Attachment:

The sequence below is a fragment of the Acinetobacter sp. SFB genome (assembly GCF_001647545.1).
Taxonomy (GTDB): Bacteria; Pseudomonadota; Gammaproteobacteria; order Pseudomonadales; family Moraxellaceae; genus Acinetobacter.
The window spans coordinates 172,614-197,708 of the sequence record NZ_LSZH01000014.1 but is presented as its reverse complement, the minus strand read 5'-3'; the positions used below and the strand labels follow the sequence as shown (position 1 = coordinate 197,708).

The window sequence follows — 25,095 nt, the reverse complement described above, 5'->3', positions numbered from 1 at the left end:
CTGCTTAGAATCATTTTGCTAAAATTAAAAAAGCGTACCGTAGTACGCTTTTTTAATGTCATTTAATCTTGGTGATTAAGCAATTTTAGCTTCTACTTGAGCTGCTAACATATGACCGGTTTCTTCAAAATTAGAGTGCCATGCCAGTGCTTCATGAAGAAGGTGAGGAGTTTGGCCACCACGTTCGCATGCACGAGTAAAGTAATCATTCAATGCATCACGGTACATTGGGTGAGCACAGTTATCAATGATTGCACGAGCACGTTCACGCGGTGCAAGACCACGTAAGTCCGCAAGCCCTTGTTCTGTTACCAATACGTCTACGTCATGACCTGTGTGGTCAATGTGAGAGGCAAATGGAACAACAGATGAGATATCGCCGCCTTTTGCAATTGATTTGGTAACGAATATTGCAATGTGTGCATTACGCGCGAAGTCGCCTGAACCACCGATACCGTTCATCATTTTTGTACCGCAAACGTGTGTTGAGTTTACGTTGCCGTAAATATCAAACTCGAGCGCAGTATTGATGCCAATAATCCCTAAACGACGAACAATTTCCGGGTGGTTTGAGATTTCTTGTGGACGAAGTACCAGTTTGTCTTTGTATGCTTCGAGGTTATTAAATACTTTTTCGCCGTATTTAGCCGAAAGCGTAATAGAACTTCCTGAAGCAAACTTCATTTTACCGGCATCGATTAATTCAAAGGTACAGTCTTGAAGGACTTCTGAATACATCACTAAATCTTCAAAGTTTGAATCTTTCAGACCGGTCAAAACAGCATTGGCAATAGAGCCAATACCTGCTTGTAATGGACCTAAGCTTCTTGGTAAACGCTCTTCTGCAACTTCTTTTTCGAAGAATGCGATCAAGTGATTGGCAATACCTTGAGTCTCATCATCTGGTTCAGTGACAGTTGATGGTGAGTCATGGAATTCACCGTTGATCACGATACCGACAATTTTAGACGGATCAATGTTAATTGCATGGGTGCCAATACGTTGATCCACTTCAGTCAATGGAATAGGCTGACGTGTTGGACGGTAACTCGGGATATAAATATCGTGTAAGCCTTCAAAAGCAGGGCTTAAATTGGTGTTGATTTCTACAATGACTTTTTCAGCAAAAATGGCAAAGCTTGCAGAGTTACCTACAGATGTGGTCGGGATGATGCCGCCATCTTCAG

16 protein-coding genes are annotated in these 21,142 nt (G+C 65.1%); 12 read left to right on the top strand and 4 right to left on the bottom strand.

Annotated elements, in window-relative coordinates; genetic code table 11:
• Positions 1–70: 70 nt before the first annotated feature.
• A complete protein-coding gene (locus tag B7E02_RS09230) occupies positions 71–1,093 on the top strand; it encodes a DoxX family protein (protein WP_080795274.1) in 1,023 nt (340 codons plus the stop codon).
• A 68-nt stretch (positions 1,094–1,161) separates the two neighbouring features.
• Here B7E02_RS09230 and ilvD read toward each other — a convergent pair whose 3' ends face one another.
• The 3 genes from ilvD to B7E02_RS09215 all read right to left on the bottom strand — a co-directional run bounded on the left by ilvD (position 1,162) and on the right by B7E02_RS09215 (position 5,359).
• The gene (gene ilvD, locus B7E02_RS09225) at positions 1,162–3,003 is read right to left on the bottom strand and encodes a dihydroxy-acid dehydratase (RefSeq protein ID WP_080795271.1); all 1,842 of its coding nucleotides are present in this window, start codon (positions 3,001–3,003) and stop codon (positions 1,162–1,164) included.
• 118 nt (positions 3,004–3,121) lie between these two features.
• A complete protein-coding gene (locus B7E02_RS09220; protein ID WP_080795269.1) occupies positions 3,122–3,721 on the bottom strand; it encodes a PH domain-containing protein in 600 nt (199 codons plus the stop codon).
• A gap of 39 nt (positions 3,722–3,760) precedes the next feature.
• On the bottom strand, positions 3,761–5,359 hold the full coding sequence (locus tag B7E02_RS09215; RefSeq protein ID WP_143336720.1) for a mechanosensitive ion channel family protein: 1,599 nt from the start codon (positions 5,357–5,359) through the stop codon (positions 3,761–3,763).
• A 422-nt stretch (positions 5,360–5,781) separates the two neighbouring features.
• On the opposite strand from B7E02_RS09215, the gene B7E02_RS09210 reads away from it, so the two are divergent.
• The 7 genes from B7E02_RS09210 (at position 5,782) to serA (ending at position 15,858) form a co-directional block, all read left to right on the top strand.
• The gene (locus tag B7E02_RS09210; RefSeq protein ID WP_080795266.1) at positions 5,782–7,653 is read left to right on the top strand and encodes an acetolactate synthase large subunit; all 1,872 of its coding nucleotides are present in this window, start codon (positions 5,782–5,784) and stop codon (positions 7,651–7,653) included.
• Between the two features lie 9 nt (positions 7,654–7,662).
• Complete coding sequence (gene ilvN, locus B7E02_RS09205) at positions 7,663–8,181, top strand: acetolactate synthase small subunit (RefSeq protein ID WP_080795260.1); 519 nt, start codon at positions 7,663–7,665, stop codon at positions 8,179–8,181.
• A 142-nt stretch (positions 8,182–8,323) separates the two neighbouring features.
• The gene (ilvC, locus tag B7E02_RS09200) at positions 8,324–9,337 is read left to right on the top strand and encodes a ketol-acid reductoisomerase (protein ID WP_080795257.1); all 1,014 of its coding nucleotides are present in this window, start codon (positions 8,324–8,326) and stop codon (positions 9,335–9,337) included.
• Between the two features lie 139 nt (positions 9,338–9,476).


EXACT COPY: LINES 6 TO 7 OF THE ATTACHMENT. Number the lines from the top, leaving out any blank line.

16 protein-coding genes are annotated in these 21,142 nt (G+C 65.1%); 12 read left to right on the top strand and 4 right to left on the bottom strand.

Annotated elements, in window-relative coordinates; genetic code table 11: